The Government will hand the Australian Taxation Office an extra $445 million over the next four years in order to crackdown on the cash economy and GST compliance, and expects to gain over $3.2 billion in lost revenue as a result.
But in a trade-off for small businesses, the Government will reduce GST compliance costs and simplify some tax requirements.
The funding comes after repeated efforts from the Australian Taxation Office over the last year to stamp out cash economy rorts and increase GST compliance in small business.
The Budget has marked a further $107.9 million for the ATO to address businesses operating in the cash economy which may gain “unfair competitive advantages”.
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The increased cash economy compliance activity is expected to raise the Government an additional $491.8 million over the next four years, and will cost the ATO another $39.9 million in administered expenses during that same period. About $146.7 million in collections will be paid to the states and territories due to GST collections.
“The measure will assist Australian small business to compete on a level playing field by addressing unfair tax practices through increasing the visibility of the ATO in the community,” the Budget papers stated.
Additionally, another $337.5 million will be provided for funding activities to promote voluntary GST compliance, in order to establish “a level playing field for small business”.
The Government predicts it will get an additional $2.7 billion in lost revenue over the next four years as a result of the increased funding.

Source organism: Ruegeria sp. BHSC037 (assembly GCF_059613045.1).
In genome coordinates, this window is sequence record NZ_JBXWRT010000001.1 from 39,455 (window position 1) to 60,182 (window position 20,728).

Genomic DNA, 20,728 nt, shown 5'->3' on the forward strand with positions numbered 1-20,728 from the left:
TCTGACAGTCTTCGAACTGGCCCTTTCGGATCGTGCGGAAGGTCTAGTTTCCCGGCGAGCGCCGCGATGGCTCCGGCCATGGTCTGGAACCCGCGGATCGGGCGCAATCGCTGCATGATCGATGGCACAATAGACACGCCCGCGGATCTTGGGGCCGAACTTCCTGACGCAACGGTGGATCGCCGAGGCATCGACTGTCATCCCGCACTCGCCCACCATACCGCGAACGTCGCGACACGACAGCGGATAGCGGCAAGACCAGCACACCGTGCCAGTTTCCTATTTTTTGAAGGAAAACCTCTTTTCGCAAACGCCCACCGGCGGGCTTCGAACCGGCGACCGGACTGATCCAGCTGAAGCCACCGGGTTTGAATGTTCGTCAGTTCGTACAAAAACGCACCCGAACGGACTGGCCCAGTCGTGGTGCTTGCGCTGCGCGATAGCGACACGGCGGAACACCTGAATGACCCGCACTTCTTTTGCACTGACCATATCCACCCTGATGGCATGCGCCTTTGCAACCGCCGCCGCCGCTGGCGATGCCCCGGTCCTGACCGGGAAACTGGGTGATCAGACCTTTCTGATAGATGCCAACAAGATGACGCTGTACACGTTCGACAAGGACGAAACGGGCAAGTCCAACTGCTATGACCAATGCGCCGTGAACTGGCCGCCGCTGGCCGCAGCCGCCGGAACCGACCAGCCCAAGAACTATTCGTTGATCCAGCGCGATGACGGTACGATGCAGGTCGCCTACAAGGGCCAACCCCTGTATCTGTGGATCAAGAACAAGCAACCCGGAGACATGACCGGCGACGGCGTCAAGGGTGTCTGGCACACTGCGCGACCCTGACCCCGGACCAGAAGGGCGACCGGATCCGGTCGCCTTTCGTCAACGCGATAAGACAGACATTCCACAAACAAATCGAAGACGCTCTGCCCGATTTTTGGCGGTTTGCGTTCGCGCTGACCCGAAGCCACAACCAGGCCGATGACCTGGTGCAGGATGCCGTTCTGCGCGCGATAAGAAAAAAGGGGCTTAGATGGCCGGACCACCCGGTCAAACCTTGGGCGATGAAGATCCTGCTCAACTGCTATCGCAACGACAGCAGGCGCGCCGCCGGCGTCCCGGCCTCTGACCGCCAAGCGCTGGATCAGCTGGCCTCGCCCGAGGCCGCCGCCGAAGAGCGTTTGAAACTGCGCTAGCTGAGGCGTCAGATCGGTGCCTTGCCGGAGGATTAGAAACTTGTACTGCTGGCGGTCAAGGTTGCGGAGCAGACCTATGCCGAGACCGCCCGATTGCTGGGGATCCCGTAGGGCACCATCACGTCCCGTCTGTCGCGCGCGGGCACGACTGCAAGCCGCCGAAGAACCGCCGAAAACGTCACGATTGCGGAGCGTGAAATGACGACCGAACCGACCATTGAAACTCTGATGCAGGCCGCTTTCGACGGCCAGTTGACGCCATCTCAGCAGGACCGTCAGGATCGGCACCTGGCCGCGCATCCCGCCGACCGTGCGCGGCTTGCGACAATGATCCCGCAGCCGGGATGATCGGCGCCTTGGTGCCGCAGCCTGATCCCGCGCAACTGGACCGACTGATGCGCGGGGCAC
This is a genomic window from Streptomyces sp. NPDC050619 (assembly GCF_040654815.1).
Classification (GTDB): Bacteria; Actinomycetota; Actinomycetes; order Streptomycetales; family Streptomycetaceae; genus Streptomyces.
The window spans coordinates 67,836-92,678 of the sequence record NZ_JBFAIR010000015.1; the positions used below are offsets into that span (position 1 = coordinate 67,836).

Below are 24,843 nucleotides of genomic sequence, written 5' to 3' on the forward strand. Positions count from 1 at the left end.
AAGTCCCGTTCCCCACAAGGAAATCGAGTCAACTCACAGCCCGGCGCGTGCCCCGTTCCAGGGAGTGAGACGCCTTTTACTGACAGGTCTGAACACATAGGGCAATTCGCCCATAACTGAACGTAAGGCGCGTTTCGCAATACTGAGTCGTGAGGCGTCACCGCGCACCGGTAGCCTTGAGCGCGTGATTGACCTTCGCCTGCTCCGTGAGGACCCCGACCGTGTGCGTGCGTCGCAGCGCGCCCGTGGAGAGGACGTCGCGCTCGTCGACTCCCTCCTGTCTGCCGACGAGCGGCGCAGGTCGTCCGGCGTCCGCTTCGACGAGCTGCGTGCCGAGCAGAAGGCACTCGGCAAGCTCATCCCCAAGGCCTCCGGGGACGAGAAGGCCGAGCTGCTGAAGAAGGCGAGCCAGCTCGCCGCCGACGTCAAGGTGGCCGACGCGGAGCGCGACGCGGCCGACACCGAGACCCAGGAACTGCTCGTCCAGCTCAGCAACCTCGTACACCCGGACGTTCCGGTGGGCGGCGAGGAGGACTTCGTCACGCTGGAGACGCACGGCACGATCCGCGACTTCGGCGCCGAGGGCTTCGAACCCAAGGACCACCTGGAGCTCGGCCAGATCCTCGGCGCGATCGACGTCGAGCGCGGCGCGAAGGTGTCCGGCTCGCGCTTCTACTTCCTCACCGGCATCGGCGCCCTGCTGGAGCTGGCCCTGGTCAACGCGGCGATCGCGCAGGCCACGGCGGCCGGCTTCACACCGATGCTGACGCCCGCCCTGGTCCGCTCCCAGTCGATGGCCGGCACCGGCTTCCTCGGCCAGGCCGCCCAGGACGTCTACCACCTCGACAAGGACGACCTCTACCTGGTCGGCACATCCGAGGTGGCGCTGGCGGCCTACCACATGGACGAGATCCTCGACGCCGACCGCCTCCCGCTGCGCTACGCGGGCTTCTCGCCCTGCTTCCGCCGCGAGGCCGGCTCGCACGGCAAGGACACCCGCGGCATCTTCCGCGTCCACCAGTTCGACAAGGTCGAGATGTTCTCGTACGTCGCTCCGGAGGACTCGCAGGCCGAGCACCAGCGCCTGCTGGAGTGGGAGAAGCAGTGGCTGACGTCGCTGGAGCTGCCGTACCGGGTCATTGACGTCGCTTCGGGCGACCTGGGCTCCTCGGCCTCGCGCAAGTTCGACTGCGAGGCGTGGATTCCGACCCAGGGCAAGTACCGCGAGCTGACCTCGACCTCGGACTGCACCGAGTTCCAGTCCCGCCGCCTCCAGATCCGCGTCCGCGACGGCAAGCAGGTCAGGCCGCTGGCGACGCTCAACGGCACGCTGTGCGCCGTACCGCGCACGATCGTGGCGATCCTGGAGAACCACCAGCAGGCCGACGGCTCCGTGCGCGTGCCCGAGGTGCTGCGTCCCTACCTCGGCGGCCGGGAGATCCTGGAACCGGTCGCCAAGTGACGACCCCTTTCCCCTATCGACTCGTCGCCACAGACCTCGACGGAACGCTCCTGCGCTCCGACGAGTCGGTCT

“This measure will address issues relating to fraudulent GST refunds, systematic under-reporting of GST liabilities, non-lodgement of GST returns and non-payment of GST debts,” the budget stated.
But in a win for small business, the Government has said it will increase funding for reducing GST compliance costs in order to help SMEs.
The Government intends to do the following:
- Restructure margin scheme provisions. These provisions currently help businesses work out the amount of GST payable when selling a property. They will be clarified and simplified so businesses can be more precise when calculating tax.
- Increase the financial supply threshold. The Government will increase the threshold at which busineses interact with financial supply provisions from $50,000 to $150,000 of input tax credits.
- Introduce GST protective measures. The Government will restrict the amount of ways businesses can take advantage of the reduced input tax credit concessions through the bundling of services.
- Small business concessions. The Government will now allow small businesses accounting for GST on a cash basis to claim input tax credits upfront, in relation to hire purchase agreements.
“This change will significantly assist those businesses that have been forced into higher cost chattel mortgages following the introduction of the GST,” assistant treasurer Nick Sherry said in a statement.
Sherry said these reforms, along with the simplification of some cross-boarder GST transactions, will assist businesses in calculating their tax more accurately.
“Australian businesses showed great resilience during the global recession in keeping their doors open and people in work,” he said.
“These reforms are about delivering on the Rudd Government’s commitment to making the day-to-day lives of businesses easier.”